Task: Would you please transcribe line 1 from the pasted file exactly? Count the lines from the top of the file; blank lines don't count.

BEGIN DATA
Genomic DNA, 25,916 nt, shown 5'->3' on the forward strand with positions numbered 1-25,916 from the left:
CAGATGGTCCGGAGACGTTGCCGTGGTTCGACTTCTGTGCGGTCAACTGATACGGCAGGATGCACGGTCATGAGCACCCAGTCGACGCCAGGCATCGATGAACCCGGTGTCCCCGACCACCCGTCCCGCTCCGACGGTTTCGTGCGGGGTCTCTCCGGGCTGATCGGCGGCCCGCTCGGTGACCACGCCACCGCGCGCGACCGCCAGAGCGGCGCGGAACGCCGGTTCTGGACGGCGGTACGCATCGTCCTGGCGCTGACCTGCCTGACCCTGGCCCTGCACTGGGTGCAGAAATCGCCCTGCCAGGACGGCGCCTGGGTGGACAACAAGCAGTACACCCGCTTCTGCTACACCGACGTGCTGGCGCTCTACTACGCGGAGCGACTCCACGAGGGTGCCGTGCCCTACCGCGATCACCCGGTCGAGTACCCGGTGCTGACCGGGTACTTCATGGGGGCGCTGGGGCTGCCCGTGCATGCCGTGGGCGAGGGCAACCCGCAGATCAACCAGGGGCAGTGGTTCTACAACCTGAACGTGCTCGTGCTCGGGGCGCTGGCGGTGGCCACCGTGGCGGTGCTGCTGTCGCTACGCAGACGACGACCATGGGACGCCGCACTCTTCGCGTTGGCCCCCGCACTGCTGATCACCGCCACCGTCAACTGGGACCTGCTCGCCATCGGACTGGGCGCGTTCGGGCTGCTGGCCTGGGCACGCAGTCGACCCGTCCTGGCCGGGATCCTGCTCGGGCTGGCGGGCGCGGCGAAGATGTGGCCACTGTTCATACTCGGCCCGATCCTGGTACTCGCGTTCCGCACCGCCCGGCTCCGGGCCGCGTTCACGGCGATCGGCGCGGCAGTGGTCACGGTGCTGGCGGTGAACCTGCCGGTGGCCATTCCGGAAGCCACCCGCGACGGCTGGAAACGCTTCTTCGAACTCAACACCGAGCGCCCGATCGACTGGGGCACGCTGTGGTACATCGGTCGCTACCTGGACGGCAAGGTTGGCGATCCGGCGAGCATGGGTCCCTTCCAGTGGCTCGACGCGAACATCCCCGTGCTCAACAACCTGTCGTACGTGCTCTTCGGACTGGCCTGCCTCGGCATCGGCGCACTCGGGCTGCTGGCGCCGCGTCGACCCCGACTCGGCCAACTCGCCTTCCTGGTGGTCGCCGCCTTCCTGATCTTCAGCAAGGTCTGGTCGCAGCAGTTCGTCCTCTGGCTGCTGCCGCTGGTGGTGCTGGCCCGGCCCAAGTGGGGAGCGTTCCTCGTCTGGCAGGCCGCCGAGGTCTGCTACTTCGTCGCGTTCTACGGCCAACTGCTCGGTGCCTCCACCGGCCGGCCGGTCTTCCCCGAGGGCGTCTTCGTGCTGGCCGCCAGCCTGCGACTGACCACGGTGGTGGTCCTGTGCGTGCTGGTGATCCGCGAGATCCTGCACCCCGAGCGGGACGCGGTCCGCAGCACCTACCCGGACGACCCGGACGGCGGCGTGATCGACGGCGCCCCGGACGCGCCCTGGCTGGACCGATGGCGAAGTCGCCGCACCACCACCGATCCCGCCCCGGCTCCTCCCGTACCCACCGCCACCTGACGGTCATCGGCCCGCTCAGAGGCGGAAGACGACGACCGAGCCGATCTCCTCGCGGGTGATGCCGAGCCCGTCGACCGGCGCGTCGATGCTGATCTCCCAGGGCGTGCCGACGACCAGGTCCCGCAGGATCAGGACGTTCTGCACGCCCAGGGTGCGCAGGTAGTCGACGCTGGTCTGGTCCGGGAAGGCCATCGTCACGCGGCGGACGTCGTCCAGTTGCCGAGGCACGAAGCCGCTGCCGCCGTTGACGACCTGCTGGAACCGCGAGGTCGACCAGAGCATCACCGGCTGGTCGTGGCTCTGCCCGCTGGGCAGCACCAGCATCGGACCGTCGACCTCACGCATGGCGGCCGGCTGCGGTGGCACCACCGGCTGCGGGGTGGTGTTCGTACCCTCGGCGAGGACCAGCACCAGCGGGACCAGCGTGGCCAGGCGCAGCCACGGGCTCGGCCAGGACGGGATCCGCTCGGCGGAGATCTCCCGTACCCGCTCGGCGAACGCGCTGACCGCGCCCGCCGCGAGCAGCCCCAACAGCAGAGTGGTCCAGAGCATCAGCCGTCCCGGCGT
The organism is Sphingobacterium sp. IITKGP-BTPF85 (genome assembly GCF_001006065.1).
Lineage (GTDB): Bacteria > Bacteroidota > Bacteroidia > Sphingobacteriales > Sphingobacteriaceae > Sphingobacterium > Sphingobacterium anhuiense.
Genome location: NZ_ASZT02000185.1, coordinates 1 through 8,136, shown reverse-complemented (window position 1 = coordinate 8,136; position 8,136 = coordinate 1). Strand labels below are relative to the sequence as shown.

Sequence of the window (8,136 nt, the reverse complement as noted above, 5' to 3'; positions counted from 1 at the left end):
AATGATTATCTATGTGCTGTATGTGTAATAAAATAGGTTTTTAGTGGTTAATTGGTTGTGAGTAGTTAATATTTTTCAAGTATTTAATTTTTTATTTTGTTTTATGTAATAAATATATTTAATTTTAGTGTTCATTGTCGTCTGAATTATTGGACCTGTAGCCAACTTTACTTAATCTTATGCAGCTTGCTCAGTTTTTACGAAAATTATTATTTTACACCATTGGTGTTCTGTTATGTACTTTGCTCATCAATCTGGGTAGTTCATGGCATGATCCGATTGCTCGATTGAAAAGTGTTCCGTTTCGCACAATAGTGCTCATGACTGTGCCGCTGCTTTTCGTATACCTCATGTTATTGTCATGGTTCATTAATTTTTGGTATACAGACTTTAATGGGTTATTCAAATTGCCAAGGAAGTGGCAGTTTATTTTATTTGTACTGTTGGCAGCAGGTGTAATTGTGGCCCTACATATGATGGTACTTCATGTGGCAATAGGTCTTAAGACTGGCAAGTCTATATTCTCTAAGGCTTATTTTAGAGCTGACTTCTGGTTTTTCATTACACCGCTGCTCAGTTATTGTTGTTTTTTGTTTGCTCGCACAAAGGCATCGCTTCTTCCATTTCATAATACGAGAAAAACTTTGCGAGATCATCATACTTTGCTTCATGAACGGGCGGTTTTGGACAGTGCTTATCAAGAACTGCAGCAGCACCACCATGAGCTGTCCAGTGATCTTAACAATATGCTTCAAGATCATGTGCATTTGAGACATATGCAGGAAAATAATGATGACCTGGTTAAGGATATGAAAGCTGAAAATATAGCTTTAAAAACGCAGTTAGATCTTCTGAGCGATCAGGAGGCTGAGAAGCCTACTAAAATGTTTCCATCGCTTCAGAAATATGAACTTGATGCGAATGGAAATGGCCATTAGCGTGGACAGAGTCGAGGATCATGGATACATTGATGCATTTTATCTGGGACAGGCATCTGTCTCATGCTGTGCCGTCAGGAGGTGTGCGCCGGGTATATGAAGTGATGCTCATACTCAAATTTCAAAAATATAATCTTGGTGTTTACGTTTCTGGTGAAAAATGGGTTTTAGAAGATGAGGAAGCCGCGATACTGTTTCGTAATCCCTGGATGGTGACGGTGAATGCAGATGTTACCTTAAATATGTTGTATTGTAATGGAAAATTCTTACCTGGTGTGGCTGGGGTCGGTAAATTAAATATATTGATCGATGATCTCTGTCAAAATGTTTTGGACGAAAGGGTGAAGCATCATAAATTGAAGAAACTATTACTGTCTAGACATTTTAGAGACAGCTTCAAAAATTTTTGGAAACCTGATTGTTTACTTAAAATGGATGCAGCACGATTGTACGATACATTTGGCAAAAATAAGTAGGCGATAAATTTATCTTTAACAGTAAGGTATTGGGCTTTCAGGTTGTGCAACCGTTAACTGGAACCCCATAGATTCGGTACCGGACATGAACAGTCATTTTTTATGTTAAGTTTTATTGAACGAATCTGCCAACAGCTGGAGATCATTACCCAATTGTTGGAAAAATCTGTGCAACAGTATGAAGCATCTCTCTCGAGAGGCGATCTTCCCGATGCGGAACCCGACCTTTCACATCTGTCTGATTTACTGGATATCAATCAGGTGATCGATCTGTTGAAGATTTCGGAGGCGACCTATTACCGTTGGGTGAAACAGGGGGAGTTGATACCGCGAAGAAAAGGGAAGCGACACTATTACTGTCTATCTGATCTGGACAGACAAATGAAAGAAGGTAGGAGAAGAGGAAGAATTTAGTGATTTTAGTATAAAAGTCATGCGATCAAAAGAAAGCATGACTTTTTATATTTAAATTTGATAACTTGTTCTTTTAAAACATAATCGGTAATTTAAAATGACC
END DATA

Genomic DNA, 25,916 nt, shown 5'->3' on the forward strand with positions numbered 1-25,916 from the left: